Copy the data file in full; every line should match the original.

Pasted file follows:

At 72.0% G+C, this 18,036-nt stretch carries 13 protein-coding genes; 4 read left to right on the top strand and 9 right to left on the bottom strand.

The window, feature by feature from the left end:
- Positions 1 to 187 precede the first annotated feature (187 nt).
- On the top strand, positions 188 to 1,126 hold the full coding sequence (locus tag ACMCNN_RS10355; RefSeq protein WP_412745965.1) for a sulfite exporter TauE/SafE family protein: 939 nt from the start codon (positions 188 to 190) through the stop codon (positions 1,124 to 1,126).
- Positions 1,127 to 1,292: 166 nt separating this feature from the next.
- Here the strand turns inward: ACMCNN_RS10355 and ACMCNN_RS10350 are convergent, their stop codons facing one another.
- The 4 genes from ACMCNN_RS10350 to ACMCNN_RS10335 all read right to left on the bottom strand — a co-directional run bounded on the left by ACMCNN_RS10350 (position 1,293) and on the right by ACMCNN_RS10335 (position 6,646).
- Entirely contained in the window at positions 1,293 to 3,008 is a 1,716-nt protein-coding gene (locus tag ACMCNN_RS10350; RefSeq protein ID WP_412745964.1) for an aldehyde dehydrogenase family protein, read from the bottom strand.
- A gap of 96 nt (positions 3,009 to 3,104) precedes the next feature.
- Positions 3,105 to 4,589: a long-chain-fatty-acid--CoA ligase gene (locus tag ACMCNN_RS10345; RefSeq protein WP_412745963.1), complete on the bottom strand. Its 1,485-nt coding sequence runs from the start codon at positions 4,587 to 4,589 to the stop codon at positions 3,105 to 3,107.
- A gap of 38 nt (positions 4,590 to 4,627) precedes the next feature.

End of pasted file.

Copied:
At 72.0% G+C, this 18,036-nt stretch carries 13 protein-coding genes; 4 read left to right on the top strand and 9 right to left on the bottom strand.

The window, feature by feature from the left end:
- Positions 1 to 187 precede the first annotated feature (187 nt).
- On the top strand, positions 188 to 1,126 hold the full coding sequence (locus tag ACMCNN_RS10355; RefSeq protein WP_412745965.1) for a sulfite exporter TauE/SafE family protein: 939 nt from the start codon (positions 188 to 190) through the stop codon (positions 1,124 to 1,126).
- Positions 1,127 to 1,292: 166 nt separating this feature from the next.
- Here the strand turns inward: ACMCNN_RS10355 and ACMCNN_RS10350 are convergent, their stop codons facing one another.
- The 4 genes from ACMCNN_RS10350 to ACMCNN_RS10335 all read right to left on the bottom strand — a co-directional run bounded on the left by ACMCNN_RS10350 (position 1,293) and on the right by ACMCNN_RS10335 (position 6,646).
- Entirely contained in the window at positions 1,293 to 3,008 is a 1,716-nt protein-coding gene (locus tag ACMCNN_RS10350; RefSeq protein ID WP_412745964.1) for an aldehyde dehydrogenase family protein, read from the bottom strand.
- A gap of 96 nt (positions 3,009 to 3,104) precedes the next feature.
- Positions 3,105 to 4,589: a long-chain-fatty-acid--CoA ligase gene (locus tag ACMCNN_RS10345; RefSeq protein WP_412745963.1), complete on the bottom strand. Its 1,485-nt coding sequence runs from the start codon at positions 4,587 to 4,589 to the stop codon at positions 3,105 to 3,107.
- A gap of 38 nt (positions 4,590 to 4,627) precedes the next feature.